By Alex Schadenberg, Executive Director, Euthanasia Prevention Coalition
On April 21, the Netherlands Supreme Court approved euthanasia for incompetent people with dementia who had made a previous request for euthanasia while legally competent.
The case concerned the euthanasia death of a 74-year-old woman with dementia. She had stated in her power of attorney document that she wanted euthanasia, but when the doctor came to inject her, she resisted. The doctor attempted to sedate the woman by putting the drugs in her coffee but she continued to resist. The doctor had the family hold her down while he lethally injected her.
In January 2017, a Netherlands Regional Euthanasia Review Committee decided that the doctor had contravened the rule of law but that she had done it in “good faith.” However, according to Reuters, “[P]rosecutors asked for a Supreme Court ruling in order to have a legal precedent because the law was still unclear on the issue, they said.”
The Dutch Supreme Court, Reuters continued.
ruled that doctors could legally carry out euthanasia on people with advanced dementia who had earlier put their wishes in writing even if they could no longer confirm them because of their illness.
The ruling is a landmark in Dutch euthanasia legislation which up to now had required patients to confirm euthanasia requests. This had not been considered possible for mentally incapacitated patients like advanced dementia sufferers.
“A doctor can carry out an (earlier) written request for euthanasia from people with advanced dementia,”
Noteworthy, according to Reuters, the conditions for euthanasia “include that a patient is experiencing unbearable suffering with no hope of recovery, and wishes to die.”
Professor Theo Boer, a former member of a Netherlands Regional Euthanasia Review Committee (2005 – 14), wrote about his concerns with the Supreme Court decision that were published by Trouw in the Netherlands (Google translated).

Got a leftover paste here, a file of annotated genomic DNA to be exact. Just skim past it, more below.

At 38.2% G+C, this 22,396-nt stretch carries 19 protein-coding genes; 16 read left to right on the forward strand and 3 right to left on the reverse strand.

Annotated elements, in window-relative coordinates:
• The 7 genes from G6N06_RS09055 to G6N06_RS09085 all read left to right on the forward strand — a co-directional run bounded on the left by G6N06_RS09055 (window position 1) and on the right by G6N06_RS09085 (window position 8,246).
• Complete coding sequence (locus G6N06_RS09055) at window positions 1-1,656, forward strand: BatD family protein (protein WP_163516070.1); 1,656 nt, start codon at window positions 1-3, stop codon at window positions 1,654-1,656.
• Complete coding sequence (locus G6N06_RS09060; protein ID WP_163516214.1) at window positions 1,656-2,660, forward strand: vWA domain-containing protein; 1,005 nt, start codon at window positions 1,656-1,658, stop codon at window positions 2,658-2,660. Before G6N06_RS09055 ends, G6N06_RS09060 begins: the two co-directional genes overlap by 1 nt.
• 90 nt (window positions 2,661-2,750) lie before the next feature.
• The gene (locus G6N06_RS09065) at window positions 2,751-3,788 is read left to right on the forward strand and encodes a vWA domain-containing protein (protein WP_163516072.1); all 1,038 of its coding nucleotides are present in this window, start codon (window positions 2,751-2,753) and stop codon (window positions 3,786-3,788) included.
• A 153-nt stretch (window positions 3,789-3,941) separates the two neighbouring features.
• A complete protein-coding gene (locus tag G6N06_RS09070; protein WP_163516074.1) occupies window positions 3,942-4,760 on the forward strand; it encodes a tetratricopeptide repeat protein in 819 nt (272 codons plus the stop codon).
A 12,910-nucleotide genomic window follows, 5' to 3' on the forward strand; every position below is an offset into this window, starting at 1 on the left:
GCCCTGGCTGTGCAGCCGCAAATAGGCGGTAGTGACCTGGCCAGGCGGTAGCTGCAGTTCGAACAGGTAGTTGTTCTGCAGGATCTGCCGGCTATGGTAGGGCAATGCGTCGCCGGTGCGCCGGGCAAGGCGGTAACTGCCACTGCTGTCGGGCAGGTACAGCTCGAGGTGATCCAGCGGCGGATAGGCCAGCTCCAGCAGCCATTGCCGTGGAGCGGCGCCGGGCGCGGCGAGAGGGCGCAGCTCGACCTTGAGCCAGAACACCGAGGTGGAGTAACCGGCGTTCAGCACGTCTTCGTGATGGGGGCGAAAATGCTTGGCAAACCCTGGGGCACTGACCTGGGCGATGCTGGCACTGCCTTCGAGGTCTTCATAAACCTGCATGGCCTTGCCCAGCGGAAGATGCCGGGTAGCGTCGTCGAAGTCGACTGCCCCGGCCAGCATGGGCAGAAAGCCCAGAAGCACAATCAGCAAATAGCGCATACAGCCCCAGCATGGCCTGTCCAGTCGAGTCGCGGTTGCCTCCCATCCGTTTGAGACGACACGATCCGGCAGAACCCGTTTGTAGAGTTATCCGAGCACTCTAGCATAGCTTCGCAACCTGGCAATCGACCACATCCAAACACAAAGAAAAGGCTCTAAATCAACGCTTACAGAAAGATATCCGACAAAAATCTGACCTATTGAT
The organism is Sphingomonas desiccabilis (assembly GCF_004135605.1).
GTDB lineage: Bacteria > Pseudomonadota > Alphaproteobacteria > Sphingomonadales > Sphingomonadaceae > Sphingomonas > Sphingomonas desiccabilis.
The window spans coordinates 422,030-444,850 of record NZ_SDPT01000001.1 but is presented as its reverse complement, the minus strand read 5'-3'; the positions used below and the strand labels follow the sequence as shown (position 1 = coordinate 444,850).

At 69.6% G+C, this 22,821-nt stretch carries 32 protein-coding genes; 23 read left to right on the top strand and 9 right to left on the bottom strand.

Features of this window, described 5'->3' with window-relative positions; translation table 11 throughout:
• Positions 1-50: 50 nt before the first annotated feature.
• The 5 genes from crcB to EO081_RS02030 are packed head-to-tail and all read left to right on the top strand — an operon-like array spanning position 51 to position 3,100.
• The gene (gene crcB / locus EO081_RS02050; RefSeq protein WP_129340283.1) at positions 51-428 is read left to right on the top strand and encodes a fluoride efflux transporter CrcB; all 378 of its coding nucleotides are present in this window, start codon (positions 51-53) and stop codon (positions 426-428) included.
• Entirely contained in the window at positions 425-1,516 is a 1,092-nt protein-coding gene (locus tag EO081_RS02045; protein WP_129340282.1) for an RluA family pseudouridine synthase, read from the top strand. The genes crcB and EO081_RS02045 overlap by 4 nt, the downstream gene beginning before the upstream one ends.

The Supreme Court recently ruled on coffee euthanasia. A 74-year-old patient with dementia had stated in a living will that she wanted euthanasia if she ended up in a nursing home. When that indeed happened and she became incapacitated, she gave varying signals: most of the time she didn’t want to live, but sometimes she was having a good time. Although the doctor had put something calming in her coffee, the woman resisted during the euthanasia. The Supreme Court ruled that the doctor had acted correctly by taking the patient’s advance directive as a compass.
Boer expresses his concern that the number of euthanasia deaths for people with advanced dementia will increase. He questions how these decisions will be made, based on the fact that these people are incompetent. He then expresses his concern for what he calls, “dubious euthanasia.” Boer writes:
This also increases the risk of dubious euthanasia. Because people with advanced dementia are by definition not competent … the practical request for euthanasia comes from the family. The doctor (nursing home doctor or doctor of the Expertise Center for Euthanasia) may be independent, but he will rely heavily on their judgment when weighing the agony of suffering. After all, the doctor usually did not know the patient before. That opens the door to framing. Despite good intentions, family value judgments (“I would never want to be demented,” “What kind of life is that?”) Take on a strong role. It cannot be excluded that financial and emotional considerations are a motivating force.
Boer then expresses that the Dutch Supreme Court decision proves that there is not a “border” to euthanasia even as other countries, when debating euthanasia, social distance themselves from the Dutch euthanasia program.
Boer concludes by pointing out that this decision will likely lead to new opportunities to expand euthanasia. Based on “legal equality and compassion,” why would euthanasia be limited to people with dementia who previously requested euthanasia when people who did not request euthanasia also suffer?
The only “bright line” is rejecting euthanasia. Once it is legal it is unfair or it lacks “compassion” to deny it to others, who are also “suffering.”
Editor’s note. This appeared on Mr. Schadenberg’s blog and is reposted with permission.